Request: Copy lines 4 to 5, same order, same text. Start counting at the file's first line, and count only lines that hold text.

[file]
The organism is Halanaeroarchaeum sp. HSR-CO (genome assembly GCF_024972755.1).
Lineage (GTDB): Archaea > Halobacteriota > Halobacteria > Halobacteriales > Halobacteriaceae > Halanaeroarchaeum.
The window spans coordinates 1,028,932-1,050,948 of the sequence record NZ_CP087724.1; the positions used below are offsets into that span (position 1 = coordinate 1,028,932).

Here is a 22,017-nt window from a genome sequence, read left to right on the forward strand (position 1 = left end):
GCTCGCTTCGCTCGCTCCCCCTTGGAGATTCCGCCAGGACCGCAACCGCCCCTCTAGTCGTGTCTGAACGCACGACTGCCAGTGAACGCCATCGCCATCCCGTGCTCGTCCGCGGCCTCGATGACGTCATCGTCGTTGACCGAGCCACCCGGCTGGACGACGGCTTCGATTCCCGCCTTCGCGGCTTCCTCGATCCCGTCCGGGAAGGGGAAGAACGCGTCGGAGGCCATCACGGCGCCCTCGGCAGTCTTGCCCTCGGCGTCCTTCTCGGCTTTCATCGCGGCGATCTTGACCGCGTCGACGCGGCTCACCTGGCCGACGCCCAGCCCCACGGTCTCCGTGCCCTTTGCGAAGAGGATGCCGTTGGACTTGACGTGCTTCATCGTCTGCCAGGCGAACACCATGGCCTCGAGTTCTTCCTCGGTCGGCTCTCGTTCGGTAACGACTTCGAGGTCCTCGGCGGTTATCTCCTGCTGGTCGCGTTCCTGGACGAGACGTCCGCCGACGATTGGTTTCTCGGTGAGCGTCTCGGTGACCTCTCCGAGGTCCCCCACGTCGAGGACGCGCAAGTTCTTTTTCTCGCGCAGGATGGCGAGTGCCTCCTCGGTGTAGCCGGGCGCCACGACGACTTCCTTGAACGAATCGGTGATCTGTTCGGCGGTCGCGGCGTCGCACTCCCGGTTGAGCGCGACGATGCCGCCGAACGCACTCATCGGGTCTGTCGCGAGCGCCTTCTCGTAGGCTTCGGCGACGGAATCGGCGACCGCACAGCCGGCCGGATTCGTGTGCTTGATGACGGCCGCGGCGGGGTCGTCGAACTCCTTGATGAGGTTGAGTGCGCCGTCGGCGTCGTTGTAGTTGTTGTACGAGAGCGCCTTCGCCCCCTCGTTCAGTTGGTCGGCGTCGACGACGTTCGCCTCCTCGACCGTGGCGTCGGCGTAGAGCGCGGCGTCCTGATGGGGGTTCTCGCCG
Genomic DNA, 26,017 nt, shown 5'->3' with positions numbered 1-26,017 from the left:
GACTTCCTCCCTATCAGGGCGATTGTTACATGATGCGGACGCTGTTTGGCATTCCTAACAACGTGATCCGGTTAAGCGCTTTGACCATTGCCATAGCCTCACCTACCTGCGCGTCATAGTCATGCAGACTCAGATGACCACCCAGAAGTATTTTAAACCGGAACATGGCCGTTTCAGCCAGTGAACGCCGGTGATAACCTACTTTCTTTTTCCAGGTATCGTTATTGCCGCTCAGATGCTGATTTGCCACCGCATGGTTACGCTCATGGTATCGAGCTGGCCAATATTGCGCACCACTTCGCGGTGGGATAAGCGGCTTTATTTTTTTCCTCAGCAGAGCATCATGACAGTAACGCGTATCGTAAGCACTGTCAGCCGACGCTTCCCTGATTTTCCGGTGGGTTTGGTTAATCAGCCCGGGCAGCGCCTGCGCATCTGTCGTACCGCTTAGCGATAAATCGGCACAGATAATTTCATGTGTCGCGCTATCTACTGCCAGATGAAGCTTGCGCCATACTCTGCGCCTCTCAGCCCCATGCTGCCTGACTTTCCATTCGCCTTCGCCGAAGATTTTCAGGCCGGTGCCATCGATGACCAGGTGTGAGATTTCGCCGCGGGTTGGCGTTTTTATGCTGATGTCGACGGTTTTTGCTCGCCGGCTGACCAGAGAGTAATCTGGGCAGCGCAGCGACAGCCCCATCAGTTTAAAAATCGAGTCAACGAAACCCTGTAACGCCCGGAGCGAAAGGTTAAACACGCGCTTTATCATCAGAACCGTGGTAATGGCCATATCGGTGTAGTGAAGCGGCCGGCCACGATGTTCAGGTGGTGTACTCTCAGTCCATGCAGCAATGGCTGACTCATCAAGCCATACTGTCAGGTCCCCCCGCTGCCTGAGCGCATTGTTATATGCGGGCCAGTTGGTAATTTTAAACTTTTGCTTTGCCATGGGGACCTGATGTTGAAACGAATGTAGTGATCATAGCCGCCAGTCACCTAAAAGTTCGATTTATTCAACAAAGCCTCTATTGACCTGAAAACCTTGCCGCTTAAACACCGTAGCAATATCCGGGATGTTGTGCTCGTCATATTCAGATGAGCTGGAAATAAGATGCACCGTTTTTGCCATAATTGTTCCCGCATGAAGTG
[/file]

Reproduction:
Here is a 22,017-nt window from a genome sequence, read left to right on the forward strand (position 1 = left end):
GCTCGCTTCGCTCGCTCCCCCTTGGAGATTCCGCCAGGACCGCAACCGCCCCTCTAGTCGTGTCTGAACGCACGACTGCCAGTGAACGCCATCGCCATCCCGTGCTCGTCCGCGGCCTCGATGACGTCATCGTCGTTGACCGAGCCACCCGGCTGGACGACGGCTTCGATTCCCGCCTTCGCGGCTTCCTCGATCCCGTCCGGGAAGGGGAAGAACGCGTCGGAGGCCATCACGGCGCCCTCGGCAGTCTTGCCCTCGGCGTCCTTCTCGGCTTTCATCGCGGCGATCTTGACCGCGTCGACGCGGCTCACCTGGCCGACGCCCAGCCCCACGGTCTCCGTGCCCTTTGCGAAGAGGATGCCGTTGGACTTGACGTGCTTCATCGTCTGCCAGGCGAACACCATGGCCTCGAGTTCTTCCTCGGTCGGCTCTCGTTCGGTAACGACTTCGAGGTCCTCGGCGGTTATCTCCTGCTGGTCGCGTTCCTGGACGAGACGTCCGCCGACGATTGGTTTCTCGGTGAGCGTCTCGGTGACCTCTCCGAGGTCCCCCACGTCGAGGACGCGCAAGTTCTTTTTCTCGCGCAGGATGGCGAGTGCCTCCTCGGTGTAGCCGGGCGCCACGACGACTTCCTTGAACGAATCGGTGATCTGTTCGGCGGTCGCGGCGTCGCACTCCCGGTTGAGCGCGACGATGCCGCCGAACGCACTCATCGGGTCTGTCGCGAGCGCCTTCTCGTAGGCTTCGGCGACGGAATCGGCGACCGCACAGCCGGCCGGATTCGTGTGCTTGATGACGGCCGCGGCGGGGTCGTCGAACTCCTTGATGAGGTTGAGTGCGCCGTCGGCGTCGTTGTAGTTGTTGTACGAGAGCGCCTTCGCCCCCTCGTTCAGTTGGTCGGCGTCGACGACGTTCGCCTCCTCGACCGTGGCGTCGGCGTAGAGCGCGGCGTCCTGATGGGGGTTCTCGCCG